An Overview of Tea & Camellia Seed Oil

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What is Tea Seed Oil?

Camellia oilTea seed oil (also known as Tea Oil or Camellia oil) is edible oil possessing acceptable organoleptic characteristics with the color of pale amber-green and sweet fragrance favor. It is cold-pressed mainly from the seeds of Camellia oleifera. Tea seed oil should not be confused with tea tree oil, an inedible essential oil that is used for medical and cosmetic purposes and originates from the leaves of Melaleuca alternifolia, a plant native to Australia. In Japan, Camellia oil is extracted from the seeds of Camellia japonica plants, this oil is also called as Tsubaki oil. Camellia oleifera may be confused with Camellia sinensis, which is mainly for tea, however, its seed can also be used for edible oil as well as industrial oil. A combination of sinensis and oleifer is used at times in different products.

The Constituent of Tea Seed Oil in Comparison with Olive Oil

Camellia oil is considered to be the Oriental Olive Oil, as their fatty acid composition, oil properties, and nutrient content are similar. They all contain physiological activator squalene, having the effect of anti-fatigue, anti-hypoxic, anti-inflammatory, anticancer and enhancing human immunity. Besides, tea seed oil contains physiological activator tea polyphenols and tea saponin, which are not possessed by olive oil. The two antioxidants-tea polyphenols and tea saponin- can effectively improve cardiovascular and cerebrovascular diseases control, lower cholesterol, restrain the increasing of triglyceride and inhibit cancer cell. Like olive oil, Camellia oil is high in monounsaturated acid and low in saturated fat. Monounsaturated acid has been proved to lower bad cholesterol and protect human from cardiovascular and cerebrovascular diseases. Rich in vitamins and minerals, tea seed oil can add nutritional value to foods cooked with it. It has a high level of vitamins A, B, and E. It is also a good source of the minerals such as phosphorus, magnesium, calcium, iron, and manganese. Since tea seed oil has a high content of antioxidants, it occupies excellent storage qualities, just like olive oil and grape seed oil. It has a shelf life of at least 18 months when stored in a cool dry place, away from direct sunlight.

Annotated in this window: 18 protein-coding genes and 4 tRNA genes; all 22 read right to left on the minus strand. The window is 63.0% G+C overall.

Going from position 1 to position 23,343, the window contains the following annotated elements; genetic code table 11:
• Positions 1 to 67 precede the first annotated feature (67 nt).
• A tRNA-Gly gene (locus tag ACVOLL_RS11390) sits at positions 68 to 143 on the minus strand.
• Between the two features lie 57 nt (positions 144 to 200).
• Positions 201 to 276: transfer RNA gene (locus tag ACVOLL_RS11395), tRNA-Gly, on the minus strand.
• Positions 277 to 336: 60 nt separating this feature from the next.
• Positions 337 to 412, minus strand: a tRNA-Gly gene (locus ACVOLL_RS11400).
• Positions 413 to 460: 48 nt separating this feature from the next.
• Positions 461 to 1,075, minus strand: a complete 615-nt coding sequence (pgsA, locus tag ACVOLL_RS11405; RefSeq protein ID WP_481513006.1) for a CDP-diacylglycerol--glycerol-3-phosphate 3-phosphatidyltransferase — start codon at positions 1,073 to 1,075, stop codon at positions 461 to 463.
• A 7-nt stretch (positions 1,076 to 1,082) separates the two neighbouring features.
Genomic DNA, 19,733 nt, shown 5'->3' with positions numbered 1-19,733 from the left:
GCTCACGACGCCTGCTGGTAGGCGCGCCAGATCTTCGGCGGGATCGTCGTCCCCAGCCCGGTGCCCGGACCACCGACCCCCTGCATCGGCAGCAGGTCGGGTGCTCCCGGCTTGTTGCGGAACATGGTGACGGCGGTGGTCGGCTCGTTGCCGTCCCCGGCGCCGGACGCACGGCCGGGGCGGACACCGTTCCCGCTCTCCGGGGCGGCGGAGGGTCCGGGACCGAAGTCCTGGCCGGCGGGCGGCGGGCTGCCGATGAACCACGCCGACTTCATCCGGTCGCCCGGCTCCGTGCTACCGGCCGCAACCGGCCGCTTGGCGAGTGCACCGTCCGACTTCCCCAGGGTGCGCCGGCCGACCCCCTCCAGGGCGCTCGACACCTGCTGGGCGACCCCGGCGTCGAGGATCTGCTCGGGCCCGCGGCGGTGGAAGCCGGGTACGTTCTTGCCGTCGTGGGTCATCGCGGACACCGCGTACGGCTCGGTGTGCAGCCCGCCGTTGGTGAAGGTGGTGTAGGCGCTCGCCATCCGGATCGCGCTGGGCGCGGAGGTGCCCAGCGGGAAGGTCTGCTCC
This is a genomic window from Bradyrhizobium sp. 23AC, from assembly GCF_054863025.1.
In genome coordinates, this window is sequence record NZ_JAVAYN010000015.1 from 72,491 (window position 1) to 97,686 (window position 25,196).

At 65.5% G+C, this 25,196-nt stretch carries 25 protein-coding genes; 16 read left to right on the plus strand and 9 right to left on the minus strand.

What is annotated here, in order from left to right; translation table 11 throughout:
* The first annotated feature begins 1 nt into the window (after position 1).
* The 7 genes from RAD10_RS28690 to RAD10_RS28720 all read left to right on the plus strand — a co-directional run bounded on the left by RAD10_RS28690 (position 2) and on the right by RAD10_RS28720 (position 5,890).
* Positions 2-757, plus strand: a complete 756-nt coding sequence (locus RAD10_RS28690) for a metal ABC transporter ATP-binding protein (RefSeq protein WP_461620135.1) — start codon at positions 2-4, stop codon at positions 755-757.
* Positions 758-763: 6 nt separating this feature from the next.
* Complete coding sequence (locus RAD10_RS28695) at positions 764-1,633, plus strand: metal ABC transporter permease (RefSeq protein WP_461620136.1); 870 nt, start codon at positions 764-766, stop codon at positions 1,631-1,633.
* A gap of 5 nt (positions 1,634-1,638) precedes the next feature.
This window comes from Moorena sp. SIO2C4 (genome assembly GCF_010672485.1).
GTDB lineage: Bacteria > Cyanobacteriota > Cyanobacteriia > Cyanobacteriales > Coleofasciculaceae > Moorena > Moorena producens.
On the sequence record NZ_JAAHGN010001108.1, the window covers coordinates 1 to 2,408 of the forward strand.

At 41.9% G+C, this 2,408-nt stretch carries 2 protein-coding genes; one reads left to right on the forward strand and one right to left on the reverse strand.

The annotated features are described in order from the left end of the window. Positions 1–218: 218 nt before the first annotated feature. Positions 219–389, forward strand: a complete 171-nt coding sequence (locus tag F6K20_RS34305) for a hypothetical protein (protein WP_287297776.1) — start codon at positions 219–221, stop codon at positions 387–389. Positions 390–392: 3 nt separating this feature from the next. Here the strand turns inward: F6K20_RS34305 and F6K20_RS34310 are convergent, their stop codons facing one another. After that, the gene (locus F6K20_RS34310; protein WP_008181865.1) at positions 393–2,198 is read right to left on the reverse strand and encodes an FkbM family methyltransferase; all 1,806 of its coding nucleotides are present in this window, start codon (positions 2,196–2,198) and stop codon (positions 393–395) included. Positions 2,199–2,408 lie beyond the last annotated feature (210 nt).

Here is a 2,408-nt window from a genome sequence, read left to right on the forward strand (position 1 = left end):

Tea Seed Oil Applications

tea seed oil
Camellias grow in East Asia and the southern provinces of China, and the oil has long been used in their cultures in many ways. In US, Europe, and Southeast Asia, the refined high-quality Camellia has been favored by the middle and old aged consumers. Tea seed oil does not change or cover the taste of the foods cooked in it since it has a neutral flavor and no strong smell. It is commonly used in salad dressings, dips, marinades, and sauces. With its high smoke point, tea seed oil can be heated to very high temperature before it begins to break down and lose nutritional value, so it is an excellent choice for cooking processes using extreme temperatures like popping corn or stir-frying meat and vegetables. Meanwhile, the smoke is difficult to produce so that to maintain the kitchen hygiene by preventing smoke adhering to the wall of the kitchen and reducing the occurrence rate of lung cancer induced by the cancerogenic substance in oil-smoke. The use of tea seed oil is however not restricted to cooking only but is also used for skin care, medicinal purposes, and industrial application. Cosmetics and medicinal oil based on high-quality Camellia oil are favored by female consumers in various countries.

2018-01-29T15:06:28+00:00

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